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In 2002, a year before the Iraq war began, actor Sean Penn met with Iraqi Deputy Prime Minister Tariq Aziz and paid a visit to al-Mansour Children's Hospital in Baghdad. Aziz says Penn spoke very strongly against aggression against Iraq by U.S. forces. In 2007, Penn also visited Chavez, to whom he penned a letter criticizing Bush.
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Actress Mia Farrow, a longtime advocate for child rights, traveled to Darfur in 2004 and 2006 to advocate for the freedom of Darfuri refugees. Farrow later wrote an opinion piece for the Wall Street Journal that is widely credited with heightening awareness about Darfur and eventually led to Sudan accepting a U.N. peacekeeping force.
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Singer Bob Geldof, alongside fellow Irishman Bono, has been a prominent advocate for anti-poverty efforts in Africa. In 1984, he helped found the charity Band Aid to raise money for famine relief in Ethiopia. And he organized the Live Aid concert the following year.
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In 2004, Oprah Winfrey documented her travels to South Africa, where she brought attention to young children who are affected by HIV/AIDS and living in poverty. Her trip brought in $7 million in donations from around the world. Three years later, Winfrey established the Oprah Winfrey Leadership Academy for Girls for students from disadvantaged backgrounds.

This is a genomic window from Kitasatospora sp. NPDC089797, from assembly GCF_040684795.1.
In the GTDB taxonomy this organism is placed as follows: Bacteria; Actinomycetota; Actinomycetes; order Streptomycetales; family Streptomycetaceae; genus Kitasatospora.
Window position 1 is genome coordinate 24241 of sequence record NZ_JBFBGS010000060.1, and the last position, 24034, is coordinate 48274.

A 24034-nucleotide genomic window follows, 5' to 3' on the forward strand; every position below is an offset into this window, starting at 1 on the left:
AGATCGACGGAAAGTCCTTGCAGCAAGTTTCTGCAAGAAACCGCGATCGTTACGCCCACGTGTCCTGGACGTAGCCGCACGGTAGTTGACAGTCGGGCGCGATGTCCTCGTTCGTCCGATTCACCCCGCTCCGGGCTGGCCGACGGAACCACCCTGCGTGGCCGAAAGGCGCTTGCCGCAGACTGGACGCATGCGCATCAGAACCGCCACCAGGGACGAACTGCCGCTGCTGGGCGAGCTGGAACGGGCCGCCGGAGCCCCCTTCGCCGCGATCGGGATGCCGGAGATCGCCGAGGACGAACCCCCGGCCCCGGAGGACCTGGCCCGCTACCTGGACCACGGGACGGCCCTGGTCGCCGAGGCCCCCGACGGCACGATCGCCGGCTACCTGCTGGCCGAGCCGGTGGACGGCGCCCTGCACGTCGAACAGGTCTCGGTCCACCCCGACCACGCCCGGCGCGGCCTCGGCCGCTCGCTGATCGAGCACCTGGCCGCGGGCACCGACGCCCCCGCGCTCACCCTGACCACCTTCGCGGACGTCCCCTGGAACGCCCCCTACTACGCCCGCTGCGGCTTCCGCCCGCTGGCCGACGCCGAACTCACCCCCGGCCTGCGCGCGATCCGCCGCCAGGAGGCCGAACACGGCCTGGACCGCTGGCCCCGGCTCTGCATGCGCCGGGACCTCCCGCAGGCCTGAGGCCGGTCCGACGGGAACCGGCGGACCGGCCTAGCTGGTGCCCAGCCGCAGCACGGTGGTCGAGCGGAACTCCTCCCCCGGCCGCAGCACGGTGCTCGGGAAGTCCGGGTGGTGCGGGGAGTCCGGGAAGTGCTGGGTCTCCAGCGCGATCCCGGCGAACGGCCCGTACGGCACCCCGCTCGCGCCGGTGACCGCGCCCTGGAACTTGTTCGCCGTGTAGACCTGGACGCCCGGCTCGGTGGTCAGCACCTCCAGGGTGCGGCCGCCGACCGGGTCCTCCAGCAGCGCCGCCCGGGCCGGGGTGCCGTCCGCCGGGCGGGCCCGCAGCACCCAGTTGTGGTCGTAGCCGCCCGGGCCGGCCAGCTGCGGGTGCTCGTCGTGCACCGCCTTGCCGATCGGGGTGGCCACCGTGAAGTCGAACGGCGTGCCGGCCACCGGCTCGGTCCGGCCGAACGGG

Actor Don Cheadle has been a prominent activist for the end of genocide in Darfur. Along with fellow actors Clooney and Brad Pitt, Cheadle helped start the Not On Our Watch Project, an organization focused on preventing mass atrocities. Cheadle was named U.N. Environment Program Goodwill Ambassador in 2010.
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Actress Ashley Judd, a global ambassador for YouthAIDS, actively campaigns for awareness of international poverty. In 2010, Judd traveled to the Democratic Republic of Congo to raise awareness of how sexual violence is driven by conflict minerals in Congo. Here, Judd speaks in Mumbai, India, while raising awareness about AIDS in March 2007.